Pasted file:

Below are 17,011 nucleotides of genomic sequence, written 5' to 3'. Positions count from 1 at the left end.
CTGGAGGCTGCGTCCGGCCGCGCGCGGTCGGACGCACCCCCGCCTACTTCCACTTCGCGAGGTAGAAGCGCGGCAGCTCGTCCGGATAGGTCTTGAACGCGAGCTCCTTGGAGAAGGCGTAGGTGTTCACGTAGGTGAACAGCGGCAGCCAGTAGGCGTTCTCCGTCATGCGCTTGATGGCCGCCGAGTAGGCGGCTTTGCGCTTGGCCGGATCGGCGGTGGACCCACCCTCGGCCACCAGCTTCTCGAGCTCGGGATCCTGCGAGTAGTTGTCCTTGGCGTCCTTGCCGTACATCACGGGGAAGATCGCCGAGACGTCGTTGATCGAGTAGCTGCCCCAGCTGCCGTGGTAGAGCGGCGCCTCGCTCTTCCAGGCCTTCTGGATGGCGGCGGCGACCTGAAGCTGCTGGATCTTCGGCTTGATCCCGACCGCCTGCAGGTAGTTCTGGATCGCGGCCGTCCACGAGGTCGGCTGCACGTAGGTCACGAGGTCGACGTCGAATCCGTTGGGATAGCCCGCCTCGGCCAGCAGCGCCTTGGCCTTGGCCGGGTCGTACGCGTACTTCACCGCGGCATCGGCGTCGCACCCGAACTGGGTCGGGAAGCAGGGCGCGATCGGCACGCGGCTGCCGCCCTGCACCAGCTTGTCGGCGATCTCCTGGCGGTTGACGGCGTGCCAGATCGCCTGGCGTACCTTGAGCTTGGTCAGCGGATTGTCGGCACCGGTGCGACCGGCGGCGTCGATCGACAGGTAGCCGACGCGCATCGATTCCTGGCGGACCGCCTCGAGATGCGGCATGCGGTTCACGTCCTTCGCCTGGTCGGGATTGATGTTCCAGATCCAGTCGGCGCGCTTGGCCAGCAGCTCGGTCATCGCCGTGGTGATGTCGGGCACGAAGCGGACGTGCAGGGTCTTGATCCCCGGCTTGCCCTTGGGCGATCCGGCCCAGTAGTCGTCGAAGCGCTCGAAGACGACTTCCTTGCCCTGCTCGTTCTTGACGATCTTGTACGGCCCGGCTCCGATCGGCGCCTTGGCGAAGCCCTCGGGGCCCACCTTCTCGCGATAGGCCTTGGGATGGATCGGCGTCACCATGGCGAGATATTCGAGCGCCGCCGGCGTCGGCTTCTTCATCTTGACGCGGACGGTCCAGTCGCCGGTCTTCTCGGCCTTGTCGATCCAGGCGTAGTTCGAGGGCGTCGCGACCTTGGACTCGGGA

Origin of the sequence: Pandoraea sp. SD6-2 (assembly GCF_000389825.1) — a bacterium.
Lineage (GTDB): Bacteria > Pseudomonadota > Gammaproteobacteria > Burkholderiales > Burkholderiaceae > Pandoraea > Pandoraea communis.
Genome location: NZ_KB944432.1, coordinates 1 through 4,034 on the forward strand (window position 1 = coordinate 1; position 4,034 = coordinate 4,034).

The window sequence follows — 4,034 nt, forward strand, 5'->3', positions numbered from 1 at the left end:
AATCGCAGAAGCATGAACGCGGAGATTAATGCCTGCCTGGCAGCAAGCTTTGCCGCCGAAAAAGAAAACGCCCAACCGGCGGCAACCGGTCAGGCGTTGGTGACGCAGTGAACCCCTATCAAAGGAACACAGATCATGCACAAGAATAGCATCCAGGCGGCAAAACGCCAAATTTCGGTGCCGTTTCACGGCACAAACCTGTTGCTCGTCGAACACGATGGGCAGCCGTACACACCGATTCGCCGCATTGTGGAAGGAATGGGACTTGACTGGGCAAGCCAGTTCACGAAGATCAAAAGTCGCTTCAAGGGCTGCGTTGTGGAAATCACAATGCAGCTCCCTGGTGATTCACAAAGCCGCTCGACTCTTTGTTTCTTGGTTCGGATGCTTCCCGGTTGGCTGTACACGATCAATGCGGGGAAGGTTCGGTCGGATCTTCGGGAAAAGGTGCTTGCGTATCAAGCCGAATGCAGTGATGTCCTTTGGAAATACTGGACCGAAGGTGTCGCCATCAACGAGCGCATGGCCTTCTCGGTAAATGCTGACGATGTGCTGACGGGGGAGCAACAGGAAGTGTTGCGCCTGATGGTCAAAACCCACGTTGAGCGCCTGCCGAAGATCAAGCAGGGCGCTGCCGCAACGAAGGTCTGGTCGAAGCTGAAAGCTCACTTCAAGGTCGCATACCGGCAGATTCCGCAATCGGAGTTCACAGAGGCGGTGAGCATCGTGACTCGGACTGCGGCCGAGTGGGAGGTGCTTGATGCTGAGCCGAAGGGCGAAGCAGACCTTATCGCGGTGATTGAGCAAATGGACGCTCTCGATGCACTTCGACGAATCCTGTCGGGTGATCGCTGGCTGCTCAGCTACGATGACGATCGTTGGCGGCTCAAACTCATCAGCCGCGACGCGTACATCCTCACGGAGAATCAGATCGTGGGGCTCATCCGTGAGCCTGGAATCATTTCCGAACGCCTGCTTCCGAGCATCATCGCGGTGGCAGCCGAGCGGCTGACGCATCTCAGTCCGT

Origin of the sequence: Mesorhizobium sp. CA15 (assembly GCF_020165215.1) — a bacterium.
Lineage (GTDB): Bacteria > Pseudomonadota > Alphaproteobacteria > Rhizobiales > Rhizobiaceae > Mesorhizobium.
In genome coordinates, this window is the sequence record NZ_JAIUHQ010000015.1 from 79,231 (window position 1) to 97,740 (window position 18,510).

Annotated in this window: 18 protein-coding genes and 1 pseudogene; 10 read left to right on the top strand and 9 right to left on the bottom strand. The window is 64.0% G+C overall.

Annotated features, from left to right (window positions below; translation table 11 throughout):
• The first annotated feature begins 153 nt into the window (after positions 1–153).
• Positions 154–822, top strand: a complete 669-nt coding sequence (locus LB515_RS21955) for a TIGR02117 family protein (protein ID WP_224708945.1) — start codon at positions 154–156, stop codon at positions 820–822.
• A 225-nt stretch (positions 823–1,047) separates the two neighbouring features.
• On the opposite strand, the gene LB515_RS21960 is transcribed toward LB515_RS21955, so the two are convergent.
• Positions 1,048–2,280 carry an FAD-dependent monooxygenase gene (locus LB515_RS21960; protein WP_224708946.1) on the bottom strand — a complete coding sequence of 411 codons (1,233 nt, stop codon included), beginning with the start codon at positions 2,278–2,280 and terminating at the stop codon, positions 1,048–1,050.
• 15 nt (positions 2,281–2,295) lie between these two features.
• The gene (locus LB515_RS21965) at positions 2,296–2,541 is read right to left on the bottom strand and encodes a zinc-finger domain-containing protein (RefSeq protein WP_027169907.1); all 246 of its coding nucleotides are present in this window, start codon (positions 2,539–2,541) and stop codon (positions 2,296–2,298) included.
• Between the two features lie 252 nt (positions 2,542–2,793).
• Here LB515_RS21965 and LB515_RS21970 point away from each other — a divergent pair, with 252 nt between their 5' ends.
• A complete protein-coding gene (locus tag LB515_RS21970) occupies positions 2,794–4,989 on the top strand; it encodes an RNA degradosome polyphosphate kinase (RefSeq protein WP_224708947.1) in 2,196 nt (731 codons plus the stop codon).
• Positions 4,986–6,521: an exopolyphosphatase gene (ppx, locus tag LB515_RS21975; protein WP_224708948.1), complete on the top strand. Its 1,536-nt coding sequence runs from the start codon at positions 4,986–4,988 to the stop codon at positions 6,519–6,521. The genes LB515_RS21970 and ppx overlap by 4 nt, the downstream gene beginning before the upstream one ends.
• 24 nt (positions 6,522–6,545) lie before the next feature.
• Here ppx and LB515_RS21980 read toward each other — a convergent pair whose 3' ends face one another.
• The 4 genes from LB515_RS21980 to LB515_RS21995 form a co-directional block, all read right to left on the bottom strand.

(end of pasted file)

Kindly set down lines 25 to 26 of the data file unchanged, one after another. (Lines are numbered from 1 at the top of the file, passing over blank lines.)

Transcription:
• Here ppx and LB515_RS21980 read toward each other — a convergent pair whose 3' ends face one another.
• The 4 genes from LB515_RS21980 to LB515_RS21995 form a co-directional block, all read right to left on the bottom strand.